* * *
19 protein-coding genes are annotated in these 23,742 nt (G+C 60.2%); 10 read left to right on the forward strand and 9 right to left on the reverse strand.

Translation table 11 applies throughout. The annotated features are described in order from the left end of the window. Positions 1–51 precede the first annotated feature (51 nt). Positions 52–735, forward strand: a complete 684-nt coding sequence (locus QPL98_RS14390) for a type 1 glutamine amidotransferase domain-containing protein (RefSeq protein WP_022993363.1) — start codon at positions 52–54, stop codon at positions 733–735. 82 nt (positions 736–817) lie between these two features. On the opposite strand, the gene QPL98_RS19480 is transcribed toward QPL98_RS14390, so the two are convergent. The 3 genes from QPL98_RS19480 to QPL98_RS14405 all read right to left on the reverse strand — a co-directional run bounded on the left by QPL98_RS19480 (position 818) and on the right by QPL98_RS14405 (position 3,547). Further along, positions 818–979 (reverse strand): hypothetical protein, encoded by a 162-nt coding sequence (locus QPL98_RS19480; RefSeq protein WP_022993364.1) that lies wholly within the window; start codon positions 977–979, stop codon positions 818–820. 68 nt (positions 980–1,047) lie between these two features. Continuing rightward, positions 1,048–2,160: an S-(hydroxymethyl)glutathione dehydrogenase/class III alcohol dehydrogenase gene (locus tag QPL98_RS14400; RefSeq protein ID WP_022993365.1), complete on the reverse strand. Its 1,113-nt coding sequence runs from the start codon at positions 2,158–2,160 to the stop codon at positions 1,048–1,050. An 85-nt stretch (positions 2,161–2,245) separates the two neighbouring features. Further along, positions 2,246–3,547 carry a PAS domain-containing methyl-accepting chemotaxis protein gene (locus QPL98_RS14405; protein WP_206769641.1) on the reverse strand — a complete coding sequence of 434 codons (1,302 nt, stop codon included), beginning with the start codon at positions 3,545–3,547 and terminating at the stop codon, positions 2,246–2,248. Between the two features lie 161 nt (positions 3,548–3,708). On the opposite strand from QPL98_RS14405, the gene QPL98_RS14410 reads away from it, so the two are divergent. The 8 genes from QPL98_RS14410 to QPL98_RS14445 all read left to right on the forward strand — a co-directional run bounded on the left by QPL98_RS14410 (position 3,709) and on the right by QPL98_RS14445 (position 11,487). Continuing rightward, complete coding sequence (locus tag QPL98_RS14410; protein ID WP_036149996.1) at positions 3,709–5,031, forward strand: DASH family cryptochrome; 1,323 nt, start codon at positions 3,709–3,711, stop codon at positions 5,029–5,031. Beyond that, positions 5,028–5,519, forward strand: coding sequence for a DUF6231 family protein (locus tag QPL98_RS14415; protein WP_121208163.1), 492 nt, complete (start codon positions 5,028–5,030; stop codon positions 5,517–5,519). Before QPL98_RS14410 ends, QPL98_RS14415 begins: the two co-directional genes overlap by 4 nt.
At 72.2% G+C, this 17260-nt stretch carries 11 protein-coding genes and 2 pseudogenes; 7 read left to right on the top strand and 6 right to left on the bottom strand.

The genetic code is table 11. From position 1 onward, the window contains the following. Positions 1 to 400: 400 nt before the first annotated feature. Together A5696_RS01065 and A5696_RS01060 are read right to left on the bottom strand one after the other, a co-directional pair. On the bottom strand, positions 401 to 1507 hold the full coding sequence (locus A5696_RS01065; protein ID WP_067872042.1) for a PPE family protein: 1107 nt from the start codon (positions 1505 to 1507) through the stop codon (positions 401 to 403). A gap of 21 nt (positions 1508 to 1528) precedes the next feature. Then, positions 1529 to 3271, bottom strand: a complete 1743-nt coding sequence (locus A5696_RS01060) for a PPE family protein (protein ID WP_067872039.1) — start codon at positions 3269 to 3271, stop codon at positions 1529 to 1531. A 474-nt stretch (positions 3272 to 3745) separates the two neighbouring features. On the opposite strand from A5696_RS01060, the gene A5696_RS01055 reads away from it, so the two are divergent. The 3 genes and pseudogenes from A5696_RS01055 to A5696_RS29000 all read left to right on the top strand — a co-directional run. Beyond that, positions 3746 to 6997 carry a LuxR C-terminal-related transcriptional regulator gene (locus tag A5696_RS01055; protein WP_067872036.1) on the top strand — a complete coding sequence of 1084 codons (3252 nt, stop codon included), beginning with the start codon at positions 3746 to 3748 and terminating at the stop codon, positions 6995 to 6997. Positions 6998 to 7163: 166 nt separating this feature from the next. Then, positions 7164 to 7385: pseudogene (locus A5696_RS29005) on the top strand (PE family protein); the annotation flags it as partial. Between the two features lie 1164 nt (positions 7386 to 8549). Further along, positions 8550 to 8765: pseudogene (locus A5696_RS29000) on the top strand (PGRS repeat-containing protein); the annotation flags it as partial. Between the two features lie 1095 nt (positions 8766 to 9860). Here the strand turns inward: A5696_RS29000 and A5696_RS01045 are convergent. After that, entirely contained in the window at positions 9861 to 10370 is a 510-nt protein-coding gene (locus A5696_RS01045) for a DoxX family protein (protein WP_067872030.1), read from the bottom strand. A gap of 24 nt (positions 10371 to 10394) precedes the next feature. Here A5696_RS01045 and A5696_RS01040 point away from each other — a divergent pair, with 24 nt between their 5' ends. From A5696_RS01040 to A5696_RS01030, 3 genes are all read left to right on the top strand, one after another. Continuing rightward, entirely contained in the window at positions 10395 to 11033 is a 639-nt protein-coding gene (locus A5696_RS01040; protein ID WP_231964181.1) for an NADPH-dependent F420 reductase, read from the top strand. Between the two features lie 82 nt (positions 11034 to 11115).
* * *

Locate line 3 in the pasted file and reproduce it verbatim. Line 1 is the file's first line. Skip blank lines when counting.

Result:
At 72.2% G+C, this 17260-nt stretch carries 11 protein-coding genes and 2 pseudogenes; 7 read left to right on the top strand and 6 right to left on the bottom strand.